What Makes an Ideal Bike Pathway
An ideal bike pathway is seamlessly incorporated into city infrastructure, easily serving cyclists and pedestrians without hampering motor vehicle traffic. Preferably in bright contrast with its surroundings, this bike pathway stands out from the pavement to provide recognizable traffic patterns that keep cyclists and pedestrians safe.
Urban planners have explored many options for bike pathways in order to determine the best option for commuters.
In the Netherlands, statistics have shown a higher number of injured cyclists, and it’s not due to vehicular collisions but to collisions between cyclists. Bike lanes are becoming overcrowded, and e-bikes make biking accessible for individuals that may not have been able to bike before. In response, they’re trying something called the green wave that uses a green light to guide a cyclist’s speed between traffic lights.
Researchers, urban planners, and commuters recognize that biking can help to reduce traffic while improving health. But in order to prevent cyclist and pedestrian injuries, clearly marked bike pathways are a must, serving as a clear barrier between cars and bikers.
According to the European Commission, a few factors that set bike lanes apart are barrier innovation, high visibility, signal phasing, lane length, and location. In 2007, a Dutch design manual CROW identified the five principles of cycle infrastructure that increased the use of bikes. These five principles are safety, directness, coherence, attractiveness, and comfort.
Many bike pathways run alongside roadways, and while this is a functional design, operational problems tend to occur, including collisions and confusion. For example, when a bike path ends, cyclists must then figure out the best way to change direction or find another safe route.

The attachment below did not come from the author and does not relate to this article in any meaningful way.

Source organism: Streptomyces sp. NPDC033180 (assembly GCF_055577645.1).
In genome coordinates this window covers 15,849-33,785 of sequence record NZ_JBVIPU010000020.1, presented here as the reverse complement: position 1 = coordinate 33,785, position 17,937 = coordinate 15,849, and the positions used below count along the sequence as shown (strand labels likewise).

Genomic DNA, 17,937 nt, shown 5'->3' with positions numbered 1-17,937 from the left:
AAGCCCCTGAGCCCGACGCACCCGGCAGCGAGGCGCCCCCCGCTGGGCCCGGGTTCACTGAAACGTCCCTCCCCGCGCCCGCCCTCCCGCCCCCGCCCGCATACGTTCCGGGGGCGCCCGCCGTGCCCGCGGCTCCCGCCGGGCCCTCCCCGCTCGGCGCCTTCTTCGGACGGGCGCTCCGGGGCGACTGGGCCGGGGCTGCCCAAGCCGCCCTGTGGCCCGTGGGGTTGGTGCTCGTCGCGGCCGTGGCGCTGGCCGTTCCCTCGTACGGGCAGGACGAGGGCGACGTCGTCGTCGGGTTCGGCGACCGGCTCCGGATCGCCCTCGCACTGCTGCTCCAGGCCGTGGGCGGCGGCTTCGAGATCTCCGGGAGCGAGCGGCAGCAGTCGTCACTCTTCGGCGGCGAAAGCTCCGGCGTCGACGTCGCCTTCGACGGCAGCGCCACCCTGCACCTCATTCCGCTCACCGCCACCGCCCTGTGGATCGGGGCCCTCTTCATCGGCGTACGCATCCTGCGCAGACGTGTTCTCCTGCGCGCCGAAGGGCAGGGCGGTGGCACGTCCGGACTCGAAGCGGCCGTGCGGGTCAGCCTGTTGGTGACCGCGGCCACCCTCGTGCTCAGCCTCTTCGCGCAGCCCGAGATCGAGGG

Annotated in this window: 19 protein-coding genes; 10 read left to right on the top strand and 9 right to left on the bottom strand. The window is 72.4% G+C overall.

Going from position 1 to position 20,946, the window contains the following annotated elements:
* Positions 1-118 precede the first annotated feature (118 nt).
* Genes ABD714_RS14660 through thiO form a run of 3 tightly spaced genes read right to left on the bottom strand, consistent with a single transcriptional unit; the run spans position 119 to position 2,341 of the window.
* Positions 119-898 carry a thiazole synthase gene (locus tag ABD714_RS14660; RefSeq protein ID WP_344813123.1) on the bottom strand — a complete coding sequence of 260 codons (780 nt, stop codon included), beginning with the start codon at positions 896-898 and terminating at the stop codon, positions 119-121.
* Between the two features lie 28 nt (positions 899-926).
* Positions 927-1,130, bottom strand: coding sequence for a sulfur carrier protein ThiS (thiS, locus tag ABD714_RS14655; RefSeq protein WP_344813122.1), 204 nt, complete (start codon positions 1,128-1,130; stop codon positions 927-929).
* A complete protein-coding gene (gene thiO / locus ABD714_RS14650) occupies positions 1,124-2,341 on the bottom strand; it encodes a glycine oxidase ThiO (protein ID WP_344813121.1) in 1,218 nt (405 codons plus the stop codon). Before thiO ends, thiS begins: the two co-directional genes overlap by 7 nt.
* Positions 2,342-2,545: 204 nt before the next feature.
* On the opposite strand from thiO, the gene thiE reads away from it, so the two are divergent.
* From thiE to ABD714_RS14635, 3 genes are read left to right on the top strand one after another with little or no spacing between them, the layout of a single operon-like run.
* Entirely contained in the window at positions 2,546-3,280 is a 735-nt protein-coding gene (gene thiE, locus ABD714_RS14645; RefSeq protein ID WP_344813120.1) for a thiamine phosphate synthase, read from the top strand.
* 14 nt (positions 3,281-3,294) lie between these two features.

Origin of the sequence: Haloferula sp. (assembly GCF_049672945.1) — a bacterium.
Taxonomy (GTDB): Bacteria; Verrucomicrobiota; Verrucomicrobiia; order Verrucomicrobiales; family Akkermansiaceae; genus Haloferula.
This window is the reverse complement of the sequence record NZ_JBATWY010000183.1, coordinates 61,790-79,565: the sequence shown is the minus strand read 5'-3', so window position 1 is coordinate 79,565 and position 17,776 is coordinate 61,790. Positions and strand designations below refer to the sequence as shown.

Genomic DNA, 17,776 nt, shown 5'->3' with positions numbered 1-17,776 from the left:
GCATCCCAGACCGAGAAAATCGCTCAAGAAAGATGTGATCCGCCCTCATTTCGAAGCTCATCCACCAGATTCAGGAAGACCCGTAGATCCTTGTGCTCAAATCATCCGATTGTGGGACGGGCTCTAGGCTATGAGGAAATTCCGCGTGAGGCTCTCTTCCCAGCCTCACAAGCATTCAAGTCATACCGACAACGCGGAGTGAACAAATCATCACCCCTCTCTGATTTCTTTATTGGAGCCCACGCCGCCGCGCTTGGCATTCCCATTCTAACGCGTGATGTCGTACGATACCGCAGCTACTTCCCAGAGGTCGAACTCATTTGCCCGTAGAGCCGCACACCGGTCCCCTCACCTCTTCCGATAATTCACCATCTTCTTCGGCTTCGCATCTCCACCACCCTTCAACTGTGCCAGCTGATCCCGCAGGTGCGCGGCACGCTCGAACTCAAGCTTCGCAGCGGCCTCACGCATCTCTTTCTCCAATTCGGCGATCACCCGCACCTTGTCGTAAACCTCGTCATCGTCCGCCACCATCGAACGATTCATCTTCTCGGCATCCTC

Motorists are often unlikely to notice cyclists. Since bikes travel at faster speeds than pedestrians but slower speeds than cars, they are hard to keep track of for other drivers.
As more bike lane networks are introduced and expanded in cities, fewer cyclist fatalities occur. The NACTO surveyed seven cities, and it noted a decline in injuries and deaths of cyclists between 2007 and 2014, even as bike ridership rates increased. Studies show that more protected bike lanes increase bike riding from rate increases of 21% to 171%.
Bike Pathway Barrier Innovation
When it comes to bike pathways, many urban planners and networks turn to physical barriers between same-level bike pathways and pedestrian walkways. However, these can be problematic for individuals with disabilities to circumvent or even misleading. Therefore, in cooperation with the City of San Francisco in California, StrongGo has created a trapezoid-shaped delineator that effectively creates a low barrier between bicyclists and pedestrians. The beauty of these barriers is that they’re crossable, but they also help guided individuals with visual impairments.
Bike Pathway Visibility
To protect bikers, pedestrians, and motorists, brilliant visibility is essential for bike pathways. In fact, the ADA requires that colors be in direct contrast with their surrounding pavement. This will serve people with all levels of visual abilities.
Bike Pathway Signage
Clear and consistent bike pathway signage is important for all commuters, and this includes appropriate road signs that serve all directions of traffic. In some areas, bikers may ride against the flow of vehicle traffic, and they may be unable to see the road signs.
Bike Pathway Length
When a bike pathway ends, it should not come to an abrupt stop without allowing bikers to feed into another safe route, even if that route shares the road. This will help protect all commuters.
Bike Pathway Network
Urban planners must consider how to integrate a bike pathway network into an already existing city or university space, and this is challenging. However, the bike pathway network will improve the quality of commute for all individuals. Paying special attention to how to cohesively connect solo bike pathways with same-level pedestrian sidewalks to on-the-road routes is crucial to creating an accessible city space.
An ideal bike pathway connects people throughout the city or university space with a same-level bike path without creating inaccessible barriers for individuals with disabilities. At StrongGo, we build with an accessible world in mind. Discover your ADA compliant options by contacting us today.